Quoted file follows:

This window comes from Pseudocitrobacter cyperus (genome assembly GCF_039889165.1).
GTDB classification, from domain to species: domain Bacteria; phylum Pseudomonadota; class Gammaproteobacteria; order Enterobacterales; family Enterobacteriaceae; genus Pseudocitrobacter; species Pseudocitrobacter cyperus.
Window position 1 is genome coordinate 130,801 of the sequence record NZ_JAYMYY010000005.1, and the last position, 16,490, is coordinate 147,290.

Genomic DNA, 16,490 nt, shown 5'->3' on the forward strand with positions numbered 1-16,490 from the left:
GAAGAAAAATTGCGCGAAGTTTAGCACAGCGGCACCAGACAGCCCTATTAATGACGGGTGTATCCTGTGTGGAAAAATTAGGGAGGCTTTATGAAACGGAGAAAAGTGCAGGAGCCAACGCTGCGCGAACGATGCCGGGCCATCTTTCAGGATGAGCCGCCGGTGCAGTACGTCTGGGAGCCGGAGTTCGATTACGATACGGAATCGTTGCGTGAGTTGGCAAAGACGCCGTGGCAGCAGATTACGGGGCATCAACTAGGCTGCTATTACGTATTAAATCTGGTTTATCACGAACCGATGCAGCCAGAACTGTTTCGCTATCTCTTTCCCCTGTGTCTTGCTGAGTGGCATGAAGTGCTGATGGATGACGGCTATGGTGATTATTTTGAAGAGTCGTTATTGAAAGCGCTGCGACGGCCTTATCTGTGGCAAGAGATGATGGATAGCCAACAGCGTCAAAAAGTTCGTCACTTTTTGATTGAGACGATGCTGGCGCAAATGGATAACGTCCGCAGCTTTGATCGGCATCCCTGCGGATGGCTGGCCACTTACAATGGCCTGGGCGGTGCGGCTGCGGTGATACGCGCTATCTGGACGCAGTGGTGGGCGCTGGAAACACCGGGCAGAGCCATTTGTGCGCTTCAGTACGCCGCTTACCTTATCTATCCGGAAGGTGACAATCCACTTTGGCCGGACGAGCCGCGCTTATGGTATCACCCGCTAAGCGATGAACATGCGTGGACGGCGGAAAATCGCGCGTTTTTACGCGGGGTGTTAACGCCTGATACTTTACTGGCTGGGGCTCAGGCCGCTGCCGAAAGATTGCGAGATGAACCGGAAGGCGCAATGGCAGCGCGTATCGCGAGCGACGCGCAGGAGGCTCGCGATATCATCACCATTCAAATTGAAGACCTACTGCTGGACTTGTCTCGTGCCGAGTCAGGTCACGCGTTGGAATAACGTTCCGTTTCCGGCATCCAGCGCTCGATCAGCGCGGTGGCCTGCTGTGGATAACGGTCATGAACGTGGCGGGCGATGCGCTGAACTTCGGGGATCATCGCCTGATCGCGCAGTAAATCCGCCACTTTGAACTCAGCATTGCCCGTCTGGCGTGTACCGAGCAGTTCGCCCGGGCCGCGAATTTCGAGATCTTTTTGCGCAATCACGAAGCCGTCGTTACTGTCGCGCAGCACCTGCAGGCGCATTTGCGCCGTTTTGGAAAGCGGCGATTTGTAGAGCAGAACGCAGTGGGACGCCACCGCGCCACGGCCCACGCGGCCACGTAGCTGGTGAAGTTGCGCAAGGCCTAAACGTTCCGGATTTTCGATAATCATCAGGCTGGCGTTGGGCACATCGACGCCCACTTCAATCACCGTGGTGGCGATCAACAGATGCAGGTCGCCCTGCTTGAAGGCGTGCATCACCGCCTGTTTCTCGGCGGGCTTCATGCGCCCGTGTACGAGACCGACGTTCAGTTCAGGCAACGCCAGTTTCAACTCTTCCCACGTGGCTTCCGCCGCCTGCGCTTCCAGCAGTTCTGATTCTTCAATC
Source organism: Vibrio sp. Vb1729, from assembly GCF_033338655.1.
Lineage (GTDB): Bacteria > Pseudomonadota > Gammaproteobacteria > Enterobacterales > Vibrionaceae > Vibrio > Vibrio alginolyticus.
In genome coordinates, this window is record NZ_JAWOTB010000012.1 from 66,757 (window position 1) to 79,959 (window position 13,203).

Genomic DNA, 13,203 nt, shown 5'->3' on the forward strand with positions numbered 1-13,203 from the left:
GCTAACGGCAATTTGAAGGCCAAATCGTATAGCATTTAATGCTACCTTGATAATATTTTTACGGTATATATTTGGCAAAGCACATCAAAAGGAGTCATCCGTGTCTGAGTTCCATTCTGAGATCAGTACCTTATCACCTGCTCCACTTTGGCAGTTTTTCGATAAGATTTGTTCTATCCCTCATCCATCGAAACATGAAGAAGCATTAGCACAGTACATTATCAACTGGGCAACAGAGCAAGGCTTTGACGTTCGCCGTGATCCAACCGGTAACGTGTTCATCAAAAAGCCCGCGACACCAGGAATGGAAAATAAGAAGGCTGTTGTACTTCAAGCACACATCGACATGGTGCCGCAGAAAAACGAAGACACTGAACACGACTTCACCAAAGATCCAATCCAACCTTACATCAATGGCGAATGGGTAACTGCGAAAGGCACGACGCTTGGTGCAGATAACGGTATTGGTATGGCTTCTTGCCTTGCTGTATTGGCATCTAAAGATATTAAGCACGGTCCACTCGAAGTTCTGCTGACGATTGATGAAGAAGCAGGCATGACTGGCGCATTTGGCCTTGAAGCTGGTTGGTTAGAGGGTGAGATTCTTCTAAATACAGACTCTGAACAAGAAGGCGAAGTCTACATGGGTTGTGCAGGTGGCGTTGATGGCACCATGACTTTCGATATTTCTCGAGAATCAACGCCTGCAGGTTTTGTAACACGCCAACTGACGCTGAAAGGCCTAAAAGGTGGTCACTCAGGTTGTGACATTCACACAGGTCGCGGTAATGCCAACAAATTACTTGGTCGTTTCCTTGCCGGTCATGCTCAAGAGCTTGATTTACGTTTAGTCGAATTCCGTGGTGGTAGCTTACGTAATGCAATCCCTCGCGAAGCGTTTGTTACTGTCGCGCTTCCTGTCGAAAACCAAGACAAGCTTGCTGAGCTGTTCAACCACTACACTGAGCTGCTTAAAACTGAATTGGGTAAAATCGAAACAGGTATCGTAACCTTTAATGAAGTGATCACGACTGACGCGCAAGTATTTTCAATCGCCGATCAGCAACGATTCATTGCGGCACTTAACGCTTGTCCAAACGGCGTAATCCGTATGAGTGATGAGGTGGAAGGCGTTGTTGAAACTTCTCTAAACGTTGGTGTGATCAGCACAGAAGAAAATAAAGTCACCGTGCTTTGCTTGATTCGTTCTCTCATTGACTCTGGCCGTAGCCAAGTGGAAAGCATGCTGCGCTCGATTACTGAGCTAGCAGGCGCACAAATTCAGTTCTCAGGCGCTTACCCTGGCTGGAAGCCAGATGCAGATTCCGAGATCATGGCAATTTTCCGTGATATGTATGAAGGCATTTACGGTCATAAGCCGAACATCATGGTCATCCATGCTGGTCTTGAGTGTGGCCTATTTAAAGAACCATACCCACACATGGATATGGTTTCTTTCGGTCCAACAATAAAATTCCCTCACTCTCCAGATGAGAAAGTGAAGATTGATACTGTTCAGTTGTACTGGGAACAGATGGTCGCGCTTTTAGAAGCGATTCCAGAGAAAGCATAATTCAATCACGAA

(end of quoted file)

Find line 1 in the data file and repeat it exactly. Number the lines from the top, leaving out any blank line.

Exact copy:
This window comes from Pseudocitrobacter cyperus (genome assembly GCF_039889165.1).